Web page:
However the width of the H-Shape tower at foundation level is approximately 65m which is much larger than the required size for a single pilecap / footing. Thus, for the flanking towers two independent pilecaps are proposed connected together by a structural beam at waterline which also acts to strengthen the tower legs against ship impact. The overall length of the foundation is greater than for the Needle / Inverted Y options which potentially increases the vulnerability to ship impacts since impacts with the corner of the pilecap may act at a greater eccentricity to the overall pile group and produce a larger twisting effect on the foundation. This, combined with the heavier loads from the double level deck options, results in the need for greater numbers of piles. For the central tower, the greater width results in the tower straddling the high point of Beamer Rock with the pad footing foundations needing to be constructed at a lower elevation on the flanks of the rock. This will require more complex temporary works and greater quantities of rock excavation. The larger footprint also results in greater stainless steel reinforcement quantities in the tower.
The objective of the aesthetic design of the main crossing is to build a bridge that will be elegant, unique and instantly recognisable as the Forth Replacement Crossing. At the same time it will fulfil all the functional requirements in a way that delivers value for money in whole life terms, having full regard to buildability and maintainability. The setting for the crossing is a world-famous landscape and the required standard of aesthetics is high.
It is fitting that the overall form of the new bridge heralds the 21st Century, just as the rail bridge is a memorial to19th Century engineering and the suspension bridge relates to the 20th Century.
It is also important that, in addition to being an aesthetically pleasing and iconic structure, the scale of the new bridge is sympathetic to the surrounding landscape and complementary to the form of the existing road and rail bridges. In particular, the towers must not dominate the slender towers of the existing road bridge.
The new bridge will be seen from many locations, both locally and at a distance from settlements, roads and hills in the landscape around the Forth estuary.
Historically, viewpoints at North and South Queensferry have enabled the closest and most dramatic views of the existing bridges.
However, from the north, the new bridge will be viewed most closely from Queensferry Hotel and Admiralty House (also known as St Margaret’s Hope), west of North Queensferry, while the majority of North Queensferry will have more distant views beyond one or both of the existing crossings.
From the south, the new crossing would be most visible from the north-west of South Queensferry, Port Edgar marina, Linn Mill, and Inchgarvie House.
Travellers using the new bridge, the existing road bridge or sailing on the Forth close to these bridges will also be able to view the new bridge in close proximity.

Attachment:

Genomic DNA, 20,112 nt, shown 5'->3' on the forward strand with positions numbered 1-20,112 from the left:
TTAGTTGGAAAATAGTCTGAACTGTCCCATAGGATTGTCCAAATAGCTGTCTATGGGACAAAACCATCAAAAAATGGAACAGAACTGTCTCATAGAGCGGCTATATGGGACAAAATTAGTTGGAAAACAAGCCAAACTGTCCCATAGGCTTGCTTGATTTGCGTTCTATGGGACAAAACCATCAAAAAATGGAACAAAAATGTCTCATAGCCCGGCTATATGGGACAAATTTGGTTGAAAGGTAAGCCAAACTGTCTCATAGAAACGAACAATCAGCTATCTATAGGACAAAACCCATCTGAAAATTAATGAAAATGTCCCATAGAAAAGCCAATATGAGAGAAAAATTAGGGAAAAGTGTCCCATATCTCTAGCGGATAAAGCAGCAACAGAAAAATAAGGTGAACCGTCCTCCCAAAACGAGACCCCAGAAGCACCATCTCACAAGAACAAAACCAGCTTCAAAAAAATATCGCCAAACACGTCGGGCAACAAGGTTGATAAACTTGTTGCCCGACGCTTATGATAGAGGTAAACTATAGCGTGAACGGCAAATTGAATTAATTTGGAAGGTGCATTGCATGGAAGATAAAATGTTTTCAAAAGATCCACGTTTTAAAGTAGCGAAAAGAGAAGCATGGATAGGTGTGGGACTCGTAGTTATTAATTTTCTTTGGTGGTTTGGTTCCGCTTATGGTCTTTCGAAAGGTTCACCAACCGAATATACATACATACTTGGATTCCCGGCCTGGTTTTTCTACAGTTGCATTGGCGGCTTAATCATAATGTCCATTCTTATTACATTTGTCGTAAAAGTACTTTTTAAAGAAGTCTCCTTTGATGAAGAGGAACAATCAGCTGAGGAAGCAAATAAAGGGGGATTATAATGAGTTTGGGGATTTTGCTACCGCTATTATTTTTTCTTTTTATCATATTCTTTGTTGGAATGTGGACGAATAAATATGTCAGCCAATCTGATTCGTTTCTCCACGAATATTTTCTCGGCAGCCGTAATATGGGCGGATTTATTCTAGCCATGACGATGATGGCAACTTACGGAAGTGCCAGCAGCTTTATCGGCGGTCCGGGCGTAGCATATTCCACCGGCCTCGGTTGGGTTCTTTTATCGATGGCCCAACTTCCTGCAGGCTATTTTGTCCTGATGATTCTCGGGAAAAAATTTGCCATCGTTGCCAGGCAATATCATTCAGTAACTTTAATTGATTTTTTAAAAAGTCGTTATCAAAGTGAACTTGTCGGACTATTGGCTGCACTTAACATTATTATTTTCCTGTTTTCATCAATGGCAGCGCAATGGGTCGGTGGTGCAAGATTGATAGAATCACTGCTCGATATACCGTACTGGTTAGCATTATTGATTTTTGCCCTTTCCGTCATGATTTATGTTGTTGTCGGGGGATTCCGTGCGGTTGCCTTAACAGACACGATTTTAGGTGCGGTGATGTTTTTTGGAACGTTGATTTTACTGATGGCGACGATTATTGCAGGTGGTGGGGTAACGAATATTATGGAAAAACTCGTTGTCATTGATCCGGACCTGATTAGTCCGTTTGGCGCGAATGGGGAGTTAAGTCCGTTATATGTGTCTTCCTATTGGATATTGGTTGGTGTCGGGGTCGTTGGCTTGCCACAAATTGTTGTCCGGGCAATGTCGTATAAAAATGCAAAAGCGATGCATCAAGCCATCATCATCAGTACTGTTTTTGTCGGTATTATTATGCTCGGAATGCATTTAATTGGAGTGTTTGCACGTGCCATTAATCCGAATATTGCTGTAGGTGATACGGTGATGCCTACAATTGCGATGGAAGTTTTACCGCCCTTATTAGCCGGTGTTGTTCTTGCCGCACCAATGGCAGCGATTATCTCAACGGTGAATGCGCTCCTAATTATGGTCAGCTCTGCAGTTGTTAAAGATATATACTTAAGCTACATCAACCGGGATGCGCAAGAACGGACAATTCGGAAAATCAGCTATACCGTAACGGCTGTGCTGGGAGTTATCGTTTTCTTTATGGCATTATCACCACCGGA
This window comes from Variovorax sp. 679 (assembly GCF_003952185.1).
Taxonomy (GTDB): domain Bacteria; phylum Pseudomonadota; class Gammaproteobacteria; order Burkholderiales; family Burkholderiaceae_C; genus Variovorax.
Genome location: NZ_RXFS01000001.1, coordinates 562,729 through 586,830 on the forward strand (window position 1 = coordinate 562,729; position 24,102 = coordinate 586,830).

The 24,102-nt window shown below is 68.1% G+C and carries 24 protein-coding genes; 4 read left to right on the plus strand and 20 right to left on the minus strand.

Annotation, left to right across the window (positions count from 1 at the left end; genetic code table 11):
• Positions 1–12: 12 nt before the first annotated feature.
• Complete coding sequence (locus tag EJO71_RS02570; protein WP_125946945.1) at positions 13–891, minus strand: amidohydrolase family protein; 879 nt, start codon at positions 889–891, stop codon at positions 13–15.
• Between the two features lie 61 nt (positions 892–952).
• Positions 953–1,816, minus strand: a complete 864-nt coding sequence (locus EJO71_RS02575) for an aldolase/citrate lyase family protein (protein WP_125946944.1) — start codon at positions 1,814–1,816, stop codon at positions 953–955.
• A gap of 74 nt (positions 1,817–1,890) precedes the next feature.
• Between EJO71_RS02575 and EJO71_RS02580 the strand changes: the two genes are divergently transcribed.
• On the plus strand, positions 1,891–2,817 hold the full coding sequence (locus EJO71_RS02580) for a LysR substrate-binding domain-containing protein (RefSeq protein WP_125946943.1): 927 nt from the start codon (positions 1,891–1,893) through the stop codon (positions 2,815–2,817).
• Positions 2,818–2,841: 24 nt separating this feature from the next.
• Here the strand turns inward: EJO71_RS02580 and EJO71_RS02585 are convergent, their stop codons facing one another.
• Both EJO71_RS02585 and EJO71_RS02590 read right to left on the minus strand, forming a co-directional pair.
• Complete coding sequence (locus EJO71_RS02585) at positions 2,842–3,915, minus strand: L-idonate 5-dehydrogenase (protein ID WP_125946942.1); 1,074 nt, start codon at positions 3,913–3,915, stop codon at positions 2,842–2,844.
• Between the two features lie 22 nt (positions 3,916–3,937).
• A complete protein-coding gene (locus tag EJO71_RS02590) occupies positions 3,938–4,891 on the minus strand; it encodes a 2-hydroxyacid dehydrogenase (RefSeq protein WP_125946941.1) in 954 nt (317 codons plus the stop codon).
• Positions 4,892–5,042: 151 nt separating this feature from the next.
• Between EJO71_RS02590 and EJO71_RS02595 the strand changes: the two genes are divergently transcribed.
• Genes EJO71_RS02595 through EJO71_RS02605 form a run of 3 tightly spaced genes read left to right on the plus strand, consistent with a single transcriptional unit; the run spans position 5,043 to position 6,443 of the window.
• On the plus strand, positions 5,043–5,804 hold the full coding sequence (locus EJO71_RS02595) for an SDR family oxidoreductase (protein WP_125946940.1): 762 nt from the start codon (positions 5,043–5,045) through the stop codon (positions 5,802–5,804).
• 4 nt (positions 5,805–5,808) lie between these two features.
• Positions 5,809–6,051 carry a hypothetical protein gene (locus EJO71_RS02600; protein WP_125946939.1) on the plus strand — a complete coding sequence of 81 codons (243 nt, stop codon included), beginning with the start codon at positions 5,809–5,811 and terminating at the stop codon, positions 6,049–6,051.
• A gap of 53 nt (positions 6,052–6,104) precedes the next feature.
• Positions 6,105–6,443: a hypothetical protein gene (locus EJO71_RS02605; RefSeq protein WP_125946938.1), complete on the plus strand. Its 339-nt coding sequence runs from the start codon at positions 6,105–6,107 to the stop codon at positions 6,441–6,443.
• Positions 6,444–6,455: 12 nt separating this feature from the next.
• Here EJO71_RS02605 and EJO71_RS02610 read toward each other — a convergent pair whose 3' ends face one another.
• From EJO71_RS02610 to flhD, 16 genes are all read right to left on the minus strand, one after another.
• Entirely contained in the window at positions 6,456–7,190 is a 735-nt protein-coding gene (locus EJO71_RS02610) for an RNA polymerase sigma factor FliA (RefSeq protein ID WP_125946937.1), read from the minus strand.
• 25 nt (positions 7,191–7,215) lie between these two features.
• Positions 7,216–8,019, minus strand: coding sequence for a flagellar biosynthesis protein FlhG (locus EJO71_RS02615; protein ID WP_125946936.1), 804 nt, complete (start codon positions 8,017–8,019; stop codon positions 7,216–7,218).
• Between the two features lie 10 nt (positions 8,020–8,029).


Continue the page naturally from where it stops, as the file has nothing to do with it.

For the Three Corridor Option, the penetration of the tower through the deck is the key to achieving this. The alternative options where the legs straddle the deck would look squat and ungainly with the wide deck required for the Forth Replacement Crossing. Two options have been developed to avoid this; the Needle and the Inverted Y. The slim towers which can be achieved would be in scale with the towers of the existing road bridge. Moreover the shallow depth of the deck will be like a blade across the water. Comparing between these two options, whilst the Inverted Y could be developed into a good aesthetic solution, there is no doubt that the Needle emphasises the aesthetic ideal of a single element piercing the blade-like deck.
For the Double Level Option, the development of the H-Shape tower is an exercise in self restraint. Simple slender elements are arranged so as to complement the more complex truss form of the deck. With the tower having two vertical elements, it is even more critical that the tower should be simple in form to avoid dominating the towers of the existing road bridge. This is achieved with a simple conical form, sliced through with a plane on the inner face to create a shadow line and encase the deck. The crossbeams which are required structurally have been developed as slim minimalistic tubes.
All three tower options are technically feasible with little to differentiate them apart from the footprint which is expected to lead to higher foundation costs for the H-Shape compared to the other towers. Similarly, all three options are believed to be good aesthetic solutions which can be developed into a final tower form worthy of the prominent site and in sympathy with the existing bridges. However, for the Three Corridor Option, the Needle Tower is believed to be aesthetically superior to the Inverted Y.
It is therefore recommended to develop the N2 and H1 options for the Stage 3 Assessment.
|N2 Tower||Y2 Tower||H1 Tower|